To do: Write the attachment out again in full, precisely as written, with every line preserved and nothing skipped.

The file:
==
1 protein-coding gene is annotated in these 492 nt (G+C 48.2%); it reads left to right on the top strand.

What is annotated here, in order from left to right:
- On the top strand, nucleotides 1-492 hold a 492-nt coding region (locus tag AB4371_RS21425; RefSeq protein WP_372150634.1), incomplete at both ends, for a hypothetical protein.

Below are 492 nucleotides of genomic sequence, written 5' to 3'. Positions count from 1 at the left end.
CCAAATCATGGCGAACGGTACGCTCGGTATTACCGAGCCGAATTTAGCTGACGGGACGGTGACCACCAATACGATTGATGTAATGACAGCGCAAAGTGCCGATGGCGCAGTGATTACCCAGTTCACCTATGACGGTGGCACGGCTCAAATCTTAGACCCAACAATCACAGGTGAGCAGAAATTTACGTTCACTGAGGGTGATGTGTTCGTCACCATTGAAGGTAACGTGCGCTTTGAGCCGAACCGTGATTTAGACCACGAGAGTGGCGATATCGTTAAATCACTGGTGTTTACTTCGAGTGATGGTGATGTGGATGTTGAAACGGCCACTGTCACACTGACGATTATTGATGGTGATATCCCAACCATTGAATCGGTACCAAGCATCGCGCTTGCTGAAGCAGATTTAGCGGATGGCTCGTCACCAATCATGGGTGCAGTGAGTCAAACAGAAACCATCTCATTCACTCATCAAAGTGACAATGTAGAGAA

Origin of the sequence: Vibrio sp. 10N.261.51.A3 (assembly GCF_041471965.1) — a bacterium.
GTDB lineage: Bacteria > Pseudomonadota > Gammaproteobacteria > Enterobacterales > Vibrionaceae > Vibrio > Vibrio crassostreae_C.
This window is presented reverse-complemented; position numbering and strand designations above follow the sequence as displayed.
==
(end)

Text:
1 protein-coding gene is annotated in these 492 nt (G+C 48.2%); it reads left to right on the top strand.

What is annotated here, in order from left to right:
- On the top strand, nucleotides 1-492 hold a 492-nt coding region (locus tag AB4371_RS21425; RefSeq protein WP_372150634.1), incomplete at both ends, for a hypothetical protein.

Below are 492 nucleotides of genomic sequence, written 5' to 3'. Positions count from 1 at the left end.
CCAAATCATGGCGAACGGTACGCTCGGTATTACCGAGCCGAATTTAGCTGACGGGACGGTGACCACCAATACGATTGATGTAATGACAGCGCAAAGTGCCGATGGCGCAGTGATTACCCAGTTCACCTATGACGGTGGCACGGCTCAAATCTTAGACCCAACAATCACAGGTGAGCAGAAATTTACGTTCACTGAGGGTGATGTGTTCGTCACCATTGAAGGTAACGTGCGCTTTGAGCCGAACCGTGATTTAGACCACGAGAGTGGCGATATCGTTAAATCACTGGTGTTTACTTCGAGTGATGGTGATGTGGATGTTGAAACGGCCACTGTCACACTGACGATTATTGATGGTGATATCCCAACCATTGAATCGGTACCAAGCATCGCGCTTGCTGAAGCAGATTTAGCGGATGGCTCGTCACCAATCATGGGTGCAGTGAGTCAAACAGAAACCATCTCATTCACTCATCAAAGTGACAATGTAGAGAA

Origin of the sequence: Vibrio sp. 10N.261.51.A3 (assembly GCF_041471965.1) — a bacterium.
GTDB lineage: Bacteria > Pseudomonadota > Gammaproteobacteria > Enterobacterales > Vibrionaceae > Vibrio > Vibrio crassostreae_C.
This window is presented reverse-complemented; position numbering and strand designations above follow the sequence as displayed.